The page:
Paranoid, uncomfortable vocalist in the studio? Bad news because, as a producer, the responsibility falls on you to coax good product from him/her. If they don’t like headphones, throw a pair of Auratones up out of phase and put the mic in the “out of phase” null. Easy enough, but what if the vocalist doesn’t like singing into one of those big, cold studio mics but favours that ubiquitous SM57.
Relax, digital breath. Patch in both your handheld and your studio condenser mics. Make a deal with the singer that he/she can use their ol’ fave but you’ll want your mic nearby (get it in writing and try to take their publishing at the same time with a little fancy small print – invisible ink does wonders here!). Allow the vocalist to monitor the handheld – you monitor and record the studio mic which, in use, should still be on vocal axis but probably a little farther away than a normal vocal overdub session.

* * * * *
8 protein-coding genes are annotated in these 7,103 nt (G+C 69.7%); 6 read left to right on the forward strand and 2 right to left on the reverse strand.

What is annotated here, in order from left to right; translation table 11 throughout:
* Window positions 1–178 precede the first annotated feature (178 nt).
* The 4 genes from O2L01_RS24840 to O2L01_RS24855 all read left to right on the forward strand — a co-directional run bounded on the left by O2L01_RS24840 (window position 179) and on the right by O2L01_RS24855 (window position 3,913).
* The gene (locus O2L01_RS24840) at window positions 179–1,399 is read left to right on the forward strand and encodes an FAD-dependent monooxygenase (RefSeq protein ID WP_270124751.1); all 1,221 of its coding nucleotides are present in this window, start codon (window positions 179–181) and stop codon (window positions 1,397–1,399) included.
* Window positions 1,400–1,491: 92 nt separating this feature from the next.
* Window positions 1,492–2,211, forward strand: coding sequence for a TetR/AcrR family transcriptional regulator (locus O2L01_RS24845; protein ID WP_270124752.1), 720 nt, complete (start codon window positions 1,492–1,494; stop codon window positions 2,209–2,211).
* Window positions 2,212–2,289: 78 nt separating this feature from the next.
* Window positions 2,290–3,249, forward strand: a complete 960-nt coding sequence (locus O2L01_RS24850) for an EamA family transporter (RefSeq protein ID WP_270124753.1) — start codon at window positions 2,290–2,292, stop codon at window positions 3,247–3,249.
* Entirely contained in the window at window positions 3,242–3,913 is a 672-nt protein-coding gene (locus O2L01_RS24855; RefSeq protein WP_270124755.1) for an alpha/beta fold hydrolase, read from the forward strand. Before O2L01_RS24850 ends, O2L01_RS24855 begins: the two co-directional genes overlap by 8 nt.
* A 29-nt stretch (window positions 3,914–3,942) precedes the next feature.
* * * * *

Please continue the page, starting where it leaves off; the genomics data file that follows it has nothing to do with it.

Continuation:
The relaxed attitude and resultant increase in productivity of the vocalist more than makes up for the slight compromise in studio mic distance. As long as room relativity is low, and your vocalist doesn’t get too aerobic during the session, you should have few problems.
Richard Chycki – Freelance Engineer/Producer in Toronto